A professional alter ego, a salsa dancer and a talking leg. These seem like soap opera characters, yet they are the unlikely characters in a dramatic production. “Out on a Limb,” presented by Dramatic Women, brings an autobiographical piece by UCSB’s very own dramatic art Professor Catherine Cole to life.

The play revolves around Vivian Falls’ (Nancy Finn) busy life as a drama professor, new mother, and daughter of a father dying of cancer (Braden McKinley). Shortly after the birth of her child Max, she discovers a tumor on her leg that changes her entire life dramatically. The discovery of the tumor opens Vivian’s eyes to her own mortality and the lack of empathy the medical world takes towards treating her. During her troubles with cancer treatments, the audience sees her struggle with recovery as well as the eventual death of her father.

The unique stage designs by Jennifer Estes, in addition to the good direction of Ellen K. Anderson, bring the confusing world of Vivian to life. A projection screen with images of her child Max, along with a simple desk, display Vivian’s world and struggles to the audience. Finn brings the character to the stage, but it is with her professional alter ego, played by Vivien Minton, that a real dramatic connection with the audience is achieved.

A unique connection also exists between Vivian and her father since they are both fighting cancer. Still, it seems odd that the playwright chose to examine the unique bond and relationship of the female protagonist with her father instead of her mother, whom the audience never sees.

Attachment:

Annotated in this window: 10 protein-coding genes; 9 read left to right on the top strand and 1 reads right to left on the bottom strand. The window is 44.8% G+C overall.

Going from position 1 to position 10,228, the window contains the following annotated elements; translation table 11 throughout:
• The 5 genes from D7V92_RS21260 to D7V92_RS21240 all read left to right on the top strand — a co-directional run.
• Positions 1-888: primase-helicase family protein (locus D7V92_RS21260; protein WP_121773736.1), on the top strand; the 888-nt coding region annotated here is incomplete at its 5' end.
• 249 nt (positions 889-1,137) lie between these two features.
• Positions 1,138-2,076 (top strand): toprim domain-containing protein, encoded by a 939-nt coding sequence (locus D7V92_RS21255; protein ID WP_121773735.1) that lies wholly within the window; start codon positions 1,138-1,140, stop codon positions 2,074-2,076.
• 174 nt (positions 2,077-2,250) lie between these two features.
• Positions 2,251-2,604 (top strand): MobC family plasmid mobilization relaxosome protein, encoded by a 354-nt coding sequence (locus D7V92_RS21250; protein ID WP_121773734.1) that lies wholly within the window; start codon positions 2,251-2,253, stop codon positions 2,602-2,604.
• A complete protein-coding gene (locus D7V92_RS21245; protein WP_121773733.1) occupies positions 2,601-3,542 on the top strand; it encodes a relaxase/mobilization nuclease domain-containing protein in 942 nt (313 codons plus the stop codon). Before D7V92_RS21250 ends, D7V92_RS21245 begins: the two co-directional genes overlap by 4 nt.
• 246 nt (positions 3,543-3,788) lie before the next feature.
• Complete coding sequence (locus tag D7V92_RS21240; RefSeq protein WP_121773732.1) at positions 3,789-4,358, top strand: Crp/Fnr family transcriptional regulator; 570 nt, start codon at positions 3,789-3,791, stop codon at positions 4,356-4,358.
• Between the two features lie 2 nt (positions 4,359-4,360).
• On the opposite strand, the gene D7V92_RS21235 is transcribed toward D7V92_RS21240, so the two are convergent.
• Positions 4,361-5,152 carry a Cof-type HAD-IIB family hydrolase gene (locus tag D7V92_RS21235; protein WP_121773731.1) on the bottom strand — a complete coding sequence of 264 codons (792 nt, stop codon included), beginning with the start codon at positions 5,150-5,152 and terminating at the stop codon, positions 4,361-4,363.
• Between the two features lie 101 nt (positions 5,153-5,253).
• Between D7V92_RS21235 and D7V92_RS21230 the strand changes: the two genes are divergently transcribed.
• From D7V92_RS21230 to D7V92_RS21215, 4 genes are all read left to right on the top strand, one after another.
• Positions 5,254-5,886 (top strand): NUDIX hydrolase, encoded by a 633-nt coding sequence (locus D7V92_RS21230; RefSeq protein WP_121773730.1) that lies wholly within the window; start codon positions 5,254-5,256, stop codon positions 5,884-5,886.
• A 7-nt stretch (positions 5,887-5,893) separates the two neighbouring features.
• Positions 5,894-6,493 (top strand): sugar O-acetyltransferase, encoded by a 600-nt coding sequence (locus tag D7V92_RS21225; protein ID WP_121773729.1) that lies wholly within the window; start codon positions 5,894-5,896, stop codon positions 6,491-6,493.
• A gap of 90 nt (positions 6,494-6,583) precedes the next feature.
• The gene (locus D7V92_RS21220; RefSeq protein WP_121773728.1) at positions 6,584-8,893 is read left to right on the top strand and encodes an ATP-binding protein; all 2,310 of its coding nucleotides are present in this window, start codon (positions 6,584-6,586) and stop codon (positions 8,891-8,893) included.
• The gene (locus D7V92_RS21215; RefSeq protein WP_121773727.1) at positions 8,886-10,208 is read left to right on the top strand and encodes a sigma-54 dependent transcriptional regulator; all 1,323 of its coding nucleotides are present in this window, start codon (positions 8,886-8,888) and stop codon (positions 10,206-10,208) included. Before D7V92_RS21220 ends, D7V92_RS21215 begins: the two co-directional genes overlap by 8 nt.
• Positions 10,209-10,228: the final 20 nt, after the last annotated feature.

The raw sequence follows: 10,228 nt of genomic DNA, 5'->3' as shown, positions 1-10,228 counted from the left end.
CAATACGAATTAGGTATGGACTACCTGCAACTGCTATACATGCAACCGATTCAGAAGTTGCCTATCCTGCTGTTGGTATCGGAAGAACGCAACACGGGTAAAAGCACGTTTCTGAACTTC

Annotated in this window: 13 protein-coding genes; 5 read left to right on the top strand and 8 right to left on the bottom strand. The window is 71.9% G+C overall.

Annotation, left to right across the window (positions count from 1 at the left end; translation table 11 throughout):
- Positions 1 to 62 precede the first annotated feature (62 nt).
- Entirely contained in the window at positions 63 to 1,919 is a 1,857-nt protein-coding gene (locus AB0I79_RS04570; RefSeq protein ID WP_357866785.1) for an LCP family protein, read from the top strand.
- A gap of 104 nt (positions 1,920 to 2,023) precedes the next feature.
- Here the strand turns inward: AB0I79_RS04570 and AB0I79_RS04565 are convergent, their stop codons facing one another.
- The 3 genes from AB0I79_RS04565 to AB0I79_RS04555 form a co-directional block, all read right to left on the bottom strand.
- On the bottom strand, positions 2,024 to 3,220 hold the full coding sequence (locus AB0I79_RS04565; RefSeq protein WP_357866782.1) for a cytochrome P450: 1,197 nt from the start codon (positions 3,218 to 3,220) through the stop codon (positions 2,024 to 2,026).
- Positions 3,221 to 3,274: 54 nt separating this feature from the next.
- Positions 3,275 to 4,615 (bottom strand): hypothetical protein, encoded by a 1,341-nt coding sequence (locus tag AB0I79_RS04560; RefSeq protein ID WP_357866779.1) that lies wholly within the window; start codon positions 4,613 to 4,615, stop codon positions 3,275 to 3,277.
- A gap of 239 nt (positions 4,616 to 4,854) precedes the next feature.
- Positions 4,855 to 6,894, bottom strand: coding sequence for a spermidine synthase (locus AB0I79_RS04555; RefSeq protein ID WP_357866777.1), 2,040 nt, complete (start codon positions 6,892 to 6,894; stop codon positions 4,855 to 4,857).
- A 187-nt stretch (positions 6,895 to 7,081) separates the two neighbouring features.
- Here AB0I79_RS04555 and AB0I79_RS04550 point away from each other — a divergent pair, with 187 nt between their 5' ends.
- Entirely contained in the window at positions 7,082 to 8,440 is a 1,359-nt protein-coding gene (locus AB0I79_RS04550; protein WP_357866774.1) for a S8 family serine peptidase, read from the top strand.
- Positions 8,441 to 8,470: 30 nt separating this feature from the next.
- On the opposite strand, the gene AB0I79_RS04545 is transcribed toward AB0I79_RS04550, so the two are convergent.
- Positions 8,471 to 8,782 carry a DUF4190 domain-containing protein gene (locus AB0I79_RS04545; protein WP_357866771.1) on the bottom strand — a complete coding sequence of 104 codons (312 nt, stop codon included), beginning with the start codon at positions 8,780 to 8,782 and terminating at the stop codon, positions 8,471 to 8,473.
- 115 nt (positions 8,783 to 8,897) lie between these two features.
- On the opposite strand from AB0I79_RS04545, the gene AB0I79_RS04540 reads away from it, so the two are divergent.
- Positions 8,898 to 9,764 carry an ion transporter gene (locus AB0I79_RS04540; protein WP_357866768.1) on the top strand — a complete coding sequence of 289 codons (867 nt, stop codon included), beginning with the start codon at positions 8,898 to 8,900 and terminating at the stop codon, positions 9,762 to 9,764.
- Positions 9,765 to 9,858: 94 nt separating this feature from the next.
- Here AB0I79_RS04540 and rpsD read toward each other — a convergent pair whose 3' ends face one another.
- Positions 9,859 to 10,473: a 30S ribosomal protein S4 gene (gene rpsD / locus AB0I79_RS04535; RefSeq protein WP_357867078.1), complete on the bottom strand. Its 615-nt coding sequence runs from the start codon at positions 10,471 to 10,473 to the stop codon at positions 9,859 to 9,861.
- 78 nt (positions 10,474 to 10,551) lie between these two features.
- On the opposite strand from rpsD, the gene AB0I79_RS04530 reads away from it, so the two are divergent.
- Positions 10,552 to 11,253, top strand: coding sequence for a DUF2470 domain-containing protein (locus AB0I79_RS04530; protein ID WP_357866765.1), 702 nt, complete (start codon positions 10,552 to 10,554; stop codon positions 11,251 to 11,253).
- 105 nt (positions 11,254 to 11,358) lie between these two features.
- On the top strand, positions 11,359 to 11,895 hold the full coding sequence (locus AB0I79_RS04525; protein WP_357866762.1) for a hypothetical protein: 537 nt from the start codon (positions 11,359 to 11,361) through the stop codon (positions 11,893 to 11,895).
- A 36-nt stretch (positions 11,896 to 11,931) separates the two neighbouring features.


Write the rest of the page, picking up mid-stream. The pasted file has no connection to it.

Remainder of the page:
“Out on a Limb” examines the world of a woman’s mind when confronted with difficult struggles in life. The dancing MRI scan, professional alter ego, singing leg and salsa dancer are all part of the protagonist’s confusing struggle with her medical and family life. However, the over-characterization draws away from Vivian’s life and makes it less dramatic. The playwright makes the right connection with Vivian’s relationship with her professional alter ego, yet overdoes the rest. With some strong points in the play, it lacks the dramatic potential needed to make it believable. The strange array of characters make the production look like an East Village performance piece trapped in an episode of “Providence” with a dead father (instead of mother) and a bunch of strange alter egos.

“Out on a Limb” performs through Feb. 24 at 8 p.m. at the Center Stage Theater at Paseo Nuevo, Santa Barbara. $10 students; $12.50 general. For more information, call 963-0408.